RCC takes virtual reality fieldtripsMar 12, 2019
WENTWORTH – Have you ever been face to face with an eoraptor or gone swimming with an elasmosaurus? For most people, it’s improbable, as those creatures roamed land and SEA 235 million and 80 million years ago, respectively.
But for Kelsey Weems, a sophomore working toward his Associate in Science degree at Rockingham Community College, it became a reality on March 12 – a virtual reality.
Weems stepped into a trailer parked at the Whitcomb Student Center, donned a headset and found himself in a prehistoric world.
“There was a blue screen, and a bunch of dinosaurs were listed. You click one and find yourself in their natural habitat,” he said. “It was pretty cool. The tyrannosaurs would walk toward you and roar at you.”
Next, Weems traveled through a brain. “The whole thing, the general idea, was pretty cool,” he said.
And then, Weems found himself walking around a spaceship.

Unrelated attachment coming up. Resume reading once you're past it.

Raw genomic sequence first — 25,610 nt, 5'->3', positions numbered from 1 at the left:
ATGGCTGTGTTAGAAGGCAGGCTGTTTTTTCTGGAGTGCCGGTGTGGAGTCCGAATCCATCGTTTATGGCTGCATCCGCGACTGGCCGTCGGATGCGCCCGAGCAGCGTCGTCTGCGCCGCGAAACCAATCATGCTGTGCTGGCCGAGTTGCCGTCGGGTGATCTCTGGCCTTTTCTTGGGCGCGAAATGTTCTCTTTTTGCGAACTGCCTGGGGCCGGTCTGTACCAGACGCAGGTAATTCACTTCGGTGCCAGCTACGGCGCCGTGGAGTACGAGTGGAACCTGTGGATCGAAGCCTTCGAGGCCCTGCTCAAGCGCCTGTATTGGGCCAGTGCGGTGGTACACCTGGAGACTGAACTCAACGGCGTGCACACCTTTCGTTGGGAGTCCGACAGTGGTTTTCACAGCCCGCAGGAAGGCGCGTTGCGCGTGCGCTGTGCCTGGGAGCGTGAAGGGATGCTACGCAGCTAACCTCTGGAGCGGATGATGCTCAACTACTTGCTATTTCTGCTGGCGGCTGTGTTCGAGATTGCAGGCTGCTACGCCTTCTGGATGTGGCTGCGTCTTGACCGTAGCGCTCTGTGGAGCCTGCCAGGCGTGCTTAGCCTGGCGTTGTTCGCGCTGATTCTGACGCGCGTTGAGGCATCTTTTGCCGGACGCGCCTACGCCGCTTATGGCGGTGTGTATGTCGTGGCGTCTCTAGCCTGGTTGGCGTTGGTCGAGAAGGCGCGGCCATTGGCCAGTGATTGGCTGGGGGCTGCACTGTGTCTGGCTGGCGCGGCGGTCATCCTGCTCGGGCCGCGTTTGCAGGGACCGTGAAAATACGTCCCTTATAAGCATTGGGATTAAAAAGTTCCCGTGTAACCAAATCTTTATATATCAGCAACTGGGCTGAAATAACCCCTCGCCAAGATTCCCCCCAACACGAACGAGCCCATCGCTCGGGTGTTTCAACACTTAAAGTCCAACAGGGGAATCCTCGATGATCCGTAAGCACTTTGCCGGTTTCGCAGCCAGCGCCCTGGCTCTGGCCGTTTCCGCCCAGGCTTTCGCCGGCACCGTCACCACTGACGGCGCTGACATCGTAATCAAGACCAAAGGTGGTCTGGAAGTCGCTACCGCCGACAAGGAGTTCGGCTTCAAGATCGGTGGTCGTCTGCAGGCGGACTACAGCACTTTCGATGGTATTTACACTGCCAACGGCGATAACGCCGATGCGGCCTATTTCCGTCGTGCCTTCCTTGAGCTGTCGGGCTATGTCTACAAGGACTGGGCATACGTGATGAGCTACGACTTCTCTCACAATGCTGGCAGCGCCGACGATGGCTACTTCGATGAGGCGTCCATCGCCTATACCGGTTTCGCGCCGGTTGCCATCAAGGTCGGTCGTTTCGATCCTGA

“I could look out the windows at space and saw important parts of the spaceship,” he said. “It was kind of trippy. I felt like I was swaying back and forth in real life.”
Weems’ experience was courtesy of Learning LAB 360, a Raleigh-based virtual reality company that travels the state.
The company uses the Oculist Rift virtual reality system because it offers the best experience and takes up minimal space in the trailer that hauls enough equipment to handle 14 participants at a time.
“They can see anything, from the Titanic … the ocean … an African safari. They can build a Minecraft world, or learn about math or geography,” said Rebecca Habbershaw, CEO of Learning LAB 360. “They can go anywhere that exists in the past or the present or the future … or someplace that’s totally imaginary.”
A former teacher, Habbershaw wanted to share virtual reality technology with students, so she started her mobile company.
“It’s for all ages, in every subject,” she said. “I just thought this was a great way to learn and this was the easiest, most efficient way to bring the technology to students.”
The time frame of the virtual reality experience can be exploratory or can last a specified number of minutes.
“We like to have lessons last about 20 to 25 minutes. We think that’s a good time frame for the class periods and also allows them to have a minimal amount of disorientation (after removing the headsets),” Habbershaw said.
“We have a lot of different experiences, and can customize based on what (students are learning) in the classroom,” she said.
“It was really cool,” Weems said.